After going through all of that, there is another house visit is made to check whether anything has changed. Then, if you make it that far, you get the ok from child services and are on an adoption list.

If a child is put up for adoption, child services goes through the list and chooses the best couple for the child. Fully open adoption are very uncommon in Germany but the birth parents can change their decision during the first year of surrendering their child.

One commenter noted – Sounds like Germany puts effort into vetting and preparing hopeful adoptive parents but do they put effort into maintaining family unit, family preservation, and supporting parents in crisis pregnancies to keep and parent their child ?

One wrote – I do applaud moms having a year to change their mind and get their child back. Is it actually that simple or does a judge have to approve in best interest case?

This was the reply – In Germany, child services does take a look at the mom to see if she is stable enough to take the child back. Germany has great ways of helping – so if she wants it, she will definitely get the help she needs. The main goal is to always keep the children with their birthparents and if not, at least in the family, if at all possible.

Someone else inquired – You don’t mention how the child came to be available for adoption. Where do the adoptable kids come from? Once adopted, are they issued fake birth certificates with the adoptive parents names listed?

The answer – there are different ways: there are “drop boxes” in hospitals. If a mother has her baby at home, she can take her baby to the drop box. The baby is put up for adoption after an 8 week waiting period, to see if the mother comes back to claim the child. If she comes back up, after the 8 weeks or within a year, the adoption will be reversed. The second option is that she has the baby in the hospital and uses a fake/anonymous name, then the hospital contacts child services, who will try to talk her into keeping her baby, but if she doesn’t want to. then the 1 year stage also starts. And the third option is that a pregnant woman goes directly to child services and says she wants to put her unborn child up for adoption. If she remains consistent in that desire, she can have a say in the type of adoptive parents she wants for her child. She is allowed to meet them in person but no personal information is exchanged – no last names, no addresses.

In Germany, once the child is officially adopted in court, the birth certificate is changed. The mother can leave her name and an address for the child to be given when the child reaches the age of 16. This is entirely the birth mother’s choice to do or not. The birth father also has the 1 year right to make a claim. In some cases, if the adoption is already finalized, he may only receive visitation rights but in some other cases, the adoption is reversed and the father receives custody of the child. A judge makes that decision based on the child’s welfare and the father’s life.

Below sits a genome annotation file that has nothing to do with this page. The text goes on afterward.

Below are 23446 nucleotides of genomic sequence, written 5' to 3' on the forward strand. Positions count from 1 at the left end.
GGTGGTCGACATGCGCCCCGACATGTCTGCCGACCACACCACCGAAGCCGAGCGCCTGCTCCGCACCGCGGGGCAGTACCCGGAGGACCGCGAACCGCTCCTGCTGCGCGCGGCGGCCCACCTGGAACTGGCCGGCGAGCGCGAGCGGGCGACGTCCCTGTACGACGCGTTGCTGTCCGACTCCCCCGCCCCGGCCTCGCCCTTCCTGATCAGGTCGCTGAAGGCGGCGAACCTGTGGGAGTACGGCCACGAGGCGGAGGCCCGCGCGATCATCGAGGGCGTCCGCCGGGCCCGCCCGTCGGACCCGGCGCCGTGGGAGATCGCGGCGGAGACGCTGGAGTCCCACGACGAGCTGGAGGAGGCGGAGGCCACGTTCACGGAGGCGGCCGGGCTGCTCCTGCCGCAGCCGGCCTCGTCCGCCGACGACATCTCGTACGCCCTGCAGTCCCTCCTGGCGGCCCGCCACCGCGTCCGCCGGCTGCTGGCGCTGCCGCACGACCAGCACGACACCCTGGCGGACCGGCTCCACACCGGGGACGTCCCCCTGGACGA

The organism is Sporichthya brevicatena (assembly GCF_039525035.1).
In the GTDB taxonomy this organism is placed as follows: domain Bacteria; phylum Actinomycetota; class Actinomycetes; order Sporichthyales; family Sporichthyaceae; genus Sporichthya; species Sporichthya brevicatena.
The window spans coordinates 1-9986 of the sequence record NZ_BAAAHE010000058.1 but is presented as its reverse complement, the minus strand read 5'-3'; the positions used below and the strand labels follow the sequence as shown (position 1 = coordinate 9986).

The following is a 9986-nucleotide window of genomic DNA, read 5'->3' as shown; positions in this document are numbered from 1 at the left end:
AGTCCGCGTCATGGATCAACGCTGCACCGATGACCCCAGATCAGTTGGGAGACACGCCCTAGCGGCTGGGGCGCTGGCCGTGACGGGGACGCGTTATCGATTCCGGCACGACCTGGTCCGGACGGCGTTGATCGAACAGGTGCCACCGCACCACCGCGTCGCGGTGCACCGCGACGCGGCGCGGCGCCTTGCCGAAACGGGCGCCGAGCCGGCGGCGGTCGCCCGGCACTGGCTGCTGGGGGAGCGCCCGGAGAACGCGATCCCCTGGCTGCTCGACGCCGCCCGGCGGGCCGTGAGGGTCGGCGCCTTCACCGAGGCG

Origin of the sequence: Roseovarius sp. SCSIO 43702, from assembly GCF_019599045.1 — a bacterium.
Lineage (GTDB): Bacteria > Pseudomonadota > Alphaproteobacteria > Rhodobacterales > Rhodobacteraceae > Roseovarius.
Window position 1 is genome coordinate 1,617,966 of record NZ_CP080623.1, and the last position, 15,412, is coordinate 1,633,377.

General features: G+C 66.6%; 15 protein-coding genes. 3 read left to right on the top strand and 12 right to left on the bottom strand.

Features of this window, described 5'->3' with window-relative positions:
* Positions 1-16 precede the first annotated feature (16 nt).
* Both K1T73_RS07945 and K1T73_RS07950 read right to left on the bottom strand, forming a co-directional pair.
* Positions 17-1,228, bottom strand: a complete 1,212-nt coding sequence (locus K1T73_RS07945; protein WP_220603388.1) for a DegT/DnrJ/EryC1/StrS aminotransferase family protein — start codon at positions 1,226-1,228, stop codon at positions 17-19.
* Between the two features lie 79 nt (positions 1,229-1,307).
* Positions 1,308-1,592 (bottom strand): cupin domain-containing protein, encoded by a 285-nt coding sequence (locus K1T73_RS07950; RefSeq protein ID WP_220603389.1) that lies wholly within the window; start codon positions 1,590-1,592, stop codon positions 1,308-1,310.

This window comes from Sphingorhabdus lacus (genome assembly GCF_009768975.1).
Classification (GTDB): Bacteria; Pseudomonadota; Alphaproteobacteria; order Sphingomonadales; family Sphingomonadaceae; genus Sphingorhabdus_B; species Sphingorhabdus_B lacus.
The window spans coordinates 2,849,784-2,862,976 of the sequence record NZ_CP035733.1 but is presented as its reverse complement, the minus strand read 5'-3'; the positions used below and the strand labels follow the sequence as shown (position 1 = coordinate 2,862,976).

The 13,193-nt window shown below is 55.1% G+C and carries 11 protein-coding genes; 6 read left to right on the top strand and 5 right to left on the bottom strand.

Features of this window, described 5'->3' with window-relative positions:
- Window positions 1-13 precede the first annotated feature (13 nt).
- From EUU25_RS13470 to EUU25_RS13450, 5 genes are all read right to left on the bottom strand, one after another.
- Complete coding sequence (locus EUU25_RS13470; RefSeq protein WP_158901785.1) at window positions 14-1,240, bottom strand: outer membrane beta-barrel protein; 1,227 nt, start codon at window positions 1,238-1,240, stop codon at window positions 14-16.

There is a law in Germany that child services remains in contact with the family until the adopted child’s 18th birthday. The child always knows they were adopted and that fact is not kept secret.

It is noted that –  the German adoption system will not lessen or alleviate adoptee separation trauma any more than the US system. All adoptees should deeply process all aspects of their adoption and realize whatever negative impacts they may be affected by. This is described as absolutely life changing and a gift by those adoptees who have. It does appear that adoption is not nearly as common in Germany as it is not the multi-billion dollar industry there that it is in the United States.

The Adoptee’s Hero’s Journey

I’ve been aware of Joseph Campbell’s concept known as The Hero’s Journey for a long time and have seen it referenced in a variety of situations. As I was reading yet another perspective on this, an insight came to me. An adoptee’s search for their original parents (and if successful, even a reunion) is actually a kind of Hero’s Journey. Duh.

The hero’s journey is one of separation, initiation and return. It is a healing descent into the underworld (the unknown outcome) to recover something missing or lost, to restore a vital balance.

Its theme is that when faced with a kind of death struggle against titanic supernatural forces, the self can be triumphant. The self is reborn into a higher level of consciousness, maintaining access to the lower lever when appropriate. Because this lower level is transcended, a more powerful self can operate upon it in a way that appears magical to those still below.

So from my perspective, the titanic supernatural forces are the standard adoption narrative. When one comes out of the adoption fog (a belief in the story that separating mothers from their babies is somehow better for the baby than allowing the mother to raise her own child, bonded to her in the womb and wanting only her love), the woke person somehow touched by adoption somewhere in their life (not necessarily an adoptee themselves, as in my case), finds it is no longer possible to go back to the old perspective. It is possible however to go back to or continue to have an appreciation of the family one acquired by adoption, even though it would be unrealistic to expect those person’s acquired as “relatives” due to adoption to understand the new, higher level of understanding one has gained during their own journey.